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Dignity in the Dining Room

CMS Compliance Group’s President Linda Elizaitis and Senior Consultant Keith Reilly led a LeadingAge New York audio conference on Tuesday, May 8th that centered on the Quality Indicator Survey’s Kitchen Observation and Dining Observation and some common citations that facilities are receiving in these areas. The Dining Observation includes a broad list of focus areas, including Dignity. Dignity has taken on an even greater focus as skilled nursing facilities look to create a more “home-like” dining experience for their residents. However, ensuring that your dining room meets this qualification isn’t always easy, so CMS Compliance Group has provided a few tips to avoid dining observation “gotchas” below.

  1. Staff can be unintentionally disruptive during meal service. Speaking loudly over the heads of residents who are eating can lower the quality of the dining experience, as can passing food over the heads of residents who have begun eating while others have not yet been provided their meals.
  2. Using disposable cutlery and plates is not an acceptable practice for meals. Citations have been given regarding the use of plastic knives and forks since the expectation is that residents would not be eating dinner using disposables in their own homes.
  3. Ensure your staff members are talking to the residents, not at them during meals. What we often see in our mock surveys is that in the rush to get all the residents fed in a timely manner, staff will said, “Eat this Mrs. Jones” instead of, “Would you like to try some of this, Mrs. Jones?”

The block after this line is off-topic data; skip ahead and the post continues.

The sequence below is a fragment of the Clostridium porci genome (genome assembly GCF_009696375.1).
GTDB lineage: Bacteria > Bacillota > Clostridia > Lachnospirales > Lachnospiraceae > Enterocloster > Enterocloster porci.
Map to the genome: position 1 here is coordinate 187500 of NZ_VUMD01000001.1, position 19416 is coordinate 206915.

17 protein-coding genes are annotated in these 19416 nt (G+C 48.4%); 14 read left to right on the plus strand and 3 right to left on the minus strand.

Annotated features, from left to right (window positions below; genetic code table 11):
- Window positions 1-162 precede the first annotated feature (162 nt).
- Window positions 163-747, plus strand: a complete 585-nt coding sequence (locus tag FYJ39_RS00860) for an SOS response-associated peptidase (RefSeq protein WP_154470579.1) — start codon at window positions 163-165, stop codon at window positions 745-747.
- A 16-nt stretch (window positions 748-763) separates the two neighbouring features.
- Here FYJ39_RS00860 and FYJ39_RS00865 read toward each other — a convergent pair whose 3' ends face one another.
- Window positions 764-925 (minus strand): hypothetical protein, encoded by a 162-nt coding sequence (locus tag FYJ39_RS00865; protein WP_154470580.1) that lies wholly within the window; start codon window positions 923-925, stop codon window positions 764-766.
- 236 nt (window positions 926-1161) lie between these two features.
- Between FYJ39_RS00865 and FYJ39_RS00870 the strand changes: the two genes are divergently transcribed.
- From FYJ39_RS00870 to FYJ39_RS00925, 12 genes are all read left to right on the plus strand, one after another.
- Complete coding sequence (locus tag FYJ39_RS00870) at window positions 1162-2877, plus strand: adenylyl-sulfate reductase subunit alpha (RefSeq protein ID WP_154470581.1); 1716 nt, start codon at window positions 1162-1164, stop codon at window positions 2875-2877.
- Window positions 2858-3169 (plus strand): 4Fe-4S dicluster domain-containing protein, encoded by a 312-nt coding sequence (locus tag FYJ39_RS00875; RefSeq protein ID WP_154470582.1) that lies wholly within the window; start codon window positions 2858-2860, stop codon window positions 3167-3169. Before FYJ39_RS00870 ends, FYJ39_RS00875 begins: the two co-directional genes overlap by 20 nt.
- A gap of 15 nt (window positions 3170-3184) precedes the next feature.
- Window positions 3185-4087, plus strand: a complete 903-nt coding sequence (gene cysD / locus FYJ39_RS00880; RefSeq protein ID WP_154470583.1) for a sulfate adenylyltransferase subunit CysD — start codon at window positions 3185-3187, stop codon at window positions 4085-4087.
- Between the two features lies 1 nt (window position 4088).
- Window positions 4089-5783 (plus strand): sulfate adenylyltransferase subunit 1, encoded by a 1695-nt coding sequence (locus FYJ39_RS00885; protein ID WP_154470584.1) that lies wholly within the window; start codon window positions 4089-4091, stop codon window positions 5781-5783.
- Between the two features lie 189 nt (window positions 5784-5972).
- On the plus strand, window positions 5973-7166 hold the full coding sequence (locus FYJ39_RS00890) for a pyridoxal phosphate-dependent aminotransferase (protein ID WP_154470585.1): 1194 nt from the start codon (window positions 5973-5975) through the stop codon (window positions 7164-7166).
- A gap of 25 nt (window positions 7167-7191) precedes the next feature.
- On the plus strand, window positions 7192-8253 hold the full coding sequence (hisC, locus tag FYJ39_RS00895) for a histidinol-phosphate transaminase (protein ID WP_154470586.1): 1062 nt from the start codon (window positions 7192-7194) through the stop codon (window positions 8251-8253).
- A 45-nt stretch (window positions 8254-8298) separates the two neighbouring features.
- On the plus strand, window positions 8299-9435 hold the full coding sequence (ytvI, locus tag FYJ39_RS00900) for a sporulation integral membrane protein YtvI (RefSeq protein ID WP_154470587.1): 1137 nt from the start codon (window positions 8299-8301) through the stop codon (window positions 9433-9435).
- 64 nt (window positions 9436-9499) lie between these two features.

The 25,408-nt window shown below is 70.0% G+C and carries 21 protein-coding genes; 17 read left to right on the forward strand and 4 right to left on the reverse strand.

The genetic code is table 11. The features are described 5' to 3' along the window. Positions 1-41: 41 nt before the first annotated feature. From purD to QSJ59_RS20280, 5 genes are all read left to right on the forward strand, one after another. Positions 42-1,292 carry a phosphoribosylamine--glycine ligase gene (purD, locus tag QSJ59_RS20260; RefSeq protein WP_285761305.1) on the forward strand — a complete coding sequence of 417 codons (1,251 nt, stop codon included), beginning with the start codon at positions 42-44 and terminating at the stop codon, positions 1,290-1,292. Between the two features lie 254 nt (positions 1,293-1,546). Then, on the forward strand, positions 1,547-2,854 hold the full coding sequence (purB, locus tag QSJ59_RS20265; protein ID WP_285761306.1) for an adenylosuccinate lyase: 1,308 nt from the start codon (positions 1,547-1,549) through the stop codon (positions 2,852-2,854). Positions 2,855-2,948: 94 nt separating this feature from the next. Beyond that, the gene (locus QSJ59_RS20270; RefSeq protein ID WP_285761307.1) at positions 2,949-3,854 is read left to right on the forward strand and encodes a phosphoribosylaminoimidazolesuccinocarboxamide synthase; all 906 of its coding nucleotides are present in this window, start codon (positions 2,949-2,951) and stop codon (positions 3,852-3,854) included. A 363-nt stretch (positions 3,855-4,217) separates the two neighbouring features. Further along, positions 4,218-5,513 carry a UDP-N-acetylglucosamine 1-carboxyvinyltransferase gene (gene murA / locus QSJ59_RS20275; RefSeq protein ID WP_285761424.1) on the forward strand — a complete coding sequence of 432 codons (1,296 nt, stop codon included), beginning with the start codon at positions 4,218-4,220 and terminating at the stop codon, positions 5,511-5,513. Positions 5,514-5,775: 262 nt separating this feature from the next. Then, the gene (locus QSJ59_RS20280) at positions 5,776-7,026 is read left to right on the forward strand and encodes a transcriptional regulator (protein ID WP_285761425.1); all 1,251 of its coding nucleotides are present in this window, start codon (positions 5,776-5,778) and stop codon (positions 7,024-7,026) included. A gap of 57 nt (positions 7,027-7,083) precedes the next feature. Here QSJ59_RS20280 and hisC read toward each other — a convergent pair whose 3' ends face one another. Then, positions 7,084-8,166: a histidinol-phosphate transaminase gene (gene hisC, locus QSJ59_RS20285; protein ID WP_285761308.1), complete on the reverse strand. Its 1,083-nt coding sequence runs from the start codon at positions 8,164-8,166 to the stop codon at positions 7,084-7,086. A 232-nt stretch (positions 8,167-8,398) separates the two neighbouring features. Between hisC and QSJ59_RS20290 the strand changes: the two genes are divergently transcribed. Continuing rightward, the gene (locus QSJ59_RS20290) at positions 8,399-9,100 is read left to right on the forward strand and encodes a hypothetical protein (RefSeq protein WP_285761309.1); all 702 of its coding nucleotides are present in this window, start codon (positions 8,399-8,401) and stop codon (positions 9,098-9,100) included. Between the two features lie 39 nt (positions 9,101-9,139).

4. Mealtime is often a main social outlet for residents. All residents should be served their meals at the same time and not be rushed through their meals by staff clearing the plates of residents that have finished faster than others.
  5. Resident preferences on clothing protectors should be accommodated where possible. Assuming that a resident needs to wear a protector because they may have elected to wear it one time the previous week does not mean that they will always want one. Staff should check with residents as to their preferences at each meal when possible.

Good outcomes on the Quality Indicator Survey Dining Observation require an “all hands on deck” approach to dining. The final key to preparing for success in the Quality Indicator Survey is exactly that – prepare! Leverage all available tools to help your staff prepare for your upcoming survey, including with the QIS Dining Observation form, which can be found here. What is your staff focusing on to make the dining experience a quality one for your residents at each meal? Share your tips!

 

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